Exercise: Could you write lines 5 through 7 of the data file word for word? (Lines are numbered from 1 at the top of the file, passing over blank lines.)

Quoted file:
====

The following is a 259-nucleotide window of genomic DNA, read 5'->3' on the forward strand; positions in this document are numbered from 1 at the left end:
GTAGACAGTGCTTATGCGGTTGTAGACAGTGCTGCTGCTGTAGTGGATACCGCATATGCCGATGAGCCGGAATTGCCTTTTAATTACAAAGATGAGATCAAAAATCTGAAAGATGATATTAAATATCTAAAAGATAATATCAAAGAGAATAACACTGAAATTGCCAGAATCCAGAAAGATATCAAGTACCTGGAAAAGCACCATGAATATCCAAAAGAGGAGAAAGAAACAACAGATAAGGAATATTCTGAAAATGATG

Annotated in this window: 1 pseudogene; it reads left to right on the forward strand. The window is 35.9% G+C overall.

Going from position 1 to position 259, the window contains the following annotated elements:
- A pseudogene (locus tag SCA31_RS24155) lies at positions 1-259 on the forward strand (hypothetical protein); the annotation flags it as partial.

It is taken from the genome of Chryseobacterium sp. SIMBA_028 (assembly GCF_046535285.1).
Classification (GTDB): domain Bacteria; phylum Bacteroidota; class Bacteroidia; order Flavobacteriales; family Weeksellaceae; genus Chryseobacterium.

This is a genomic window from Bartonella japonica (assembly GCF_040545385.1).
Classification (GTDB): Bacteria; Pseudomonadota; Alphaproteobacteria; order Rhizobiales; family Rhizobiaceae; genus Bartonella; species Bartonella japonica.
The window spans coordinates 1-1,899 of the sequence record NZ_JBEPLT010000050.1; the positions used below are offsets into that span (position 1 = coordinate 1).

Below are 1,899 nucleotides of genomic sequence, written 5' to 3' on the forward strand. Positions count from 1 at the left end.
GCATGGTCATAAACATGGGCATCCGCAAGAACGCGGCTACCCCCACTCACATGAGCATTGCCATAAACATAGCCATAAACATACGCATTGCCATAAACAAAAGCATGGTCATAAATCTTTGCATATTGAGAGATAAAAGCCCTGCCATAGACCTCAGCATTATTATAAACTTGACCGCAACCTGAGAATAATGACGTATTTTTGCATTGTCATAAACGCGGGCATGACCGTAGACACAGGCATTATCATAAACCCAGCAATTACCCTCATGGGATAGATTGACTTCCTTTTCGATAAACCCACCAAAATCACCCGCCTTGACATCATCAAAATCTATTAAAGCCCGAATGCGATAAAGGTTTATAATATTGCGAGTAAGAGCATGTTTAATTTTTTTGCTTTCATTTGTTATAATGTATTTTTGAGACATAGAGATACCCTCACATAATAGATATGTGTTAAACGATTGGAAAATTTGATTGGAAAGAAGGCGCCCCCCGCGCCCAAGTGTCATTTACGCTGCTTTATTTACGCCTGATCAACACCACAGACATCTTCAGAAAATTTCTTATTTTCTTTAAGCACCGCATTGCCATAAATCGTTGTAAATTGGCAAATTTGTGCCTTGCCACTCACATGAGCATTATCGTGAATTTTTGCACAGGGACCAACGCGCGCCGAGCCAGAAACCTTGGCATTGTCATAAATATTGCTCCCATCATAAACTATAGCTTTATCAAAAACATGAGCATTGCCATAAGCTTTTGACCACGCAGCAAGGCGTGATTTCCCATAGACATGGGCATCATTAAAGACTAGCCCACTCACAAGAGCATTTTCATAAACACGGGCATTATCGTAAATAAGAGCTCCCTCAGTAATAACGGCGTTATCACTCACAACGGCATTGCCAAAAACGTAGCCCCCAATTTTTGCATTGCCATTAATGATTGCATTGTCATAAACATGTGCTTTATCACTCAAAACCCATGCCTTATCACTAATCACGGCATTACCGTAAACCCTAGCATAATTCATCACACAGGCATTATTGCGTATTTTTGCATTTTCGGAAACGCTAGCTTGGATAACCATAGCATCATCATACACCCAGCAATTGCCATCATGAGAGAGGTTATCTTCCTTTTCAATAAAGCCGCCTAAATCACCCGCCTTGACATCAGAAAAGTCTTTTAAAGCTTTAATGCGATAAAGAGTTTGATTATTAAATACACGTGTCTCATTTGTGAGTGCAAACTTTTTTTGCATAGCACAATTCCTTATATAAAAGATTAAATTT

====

- A pseudogene (locus tag SCA31_RS24155) lies at positions 1-259 on the forward strand (hypothetical protein); the annotation flags it as partial.

It is taken from the genome of Chryseobacterium sp. SIMBA_028 (assembly GCF_046535285.1).
Classification (GTDB): domain Bacteria; phylum Bacteroidota; class Bacteroidia; order Flavobacteriales; family Weeksellaceae; genus Chryseobacterium.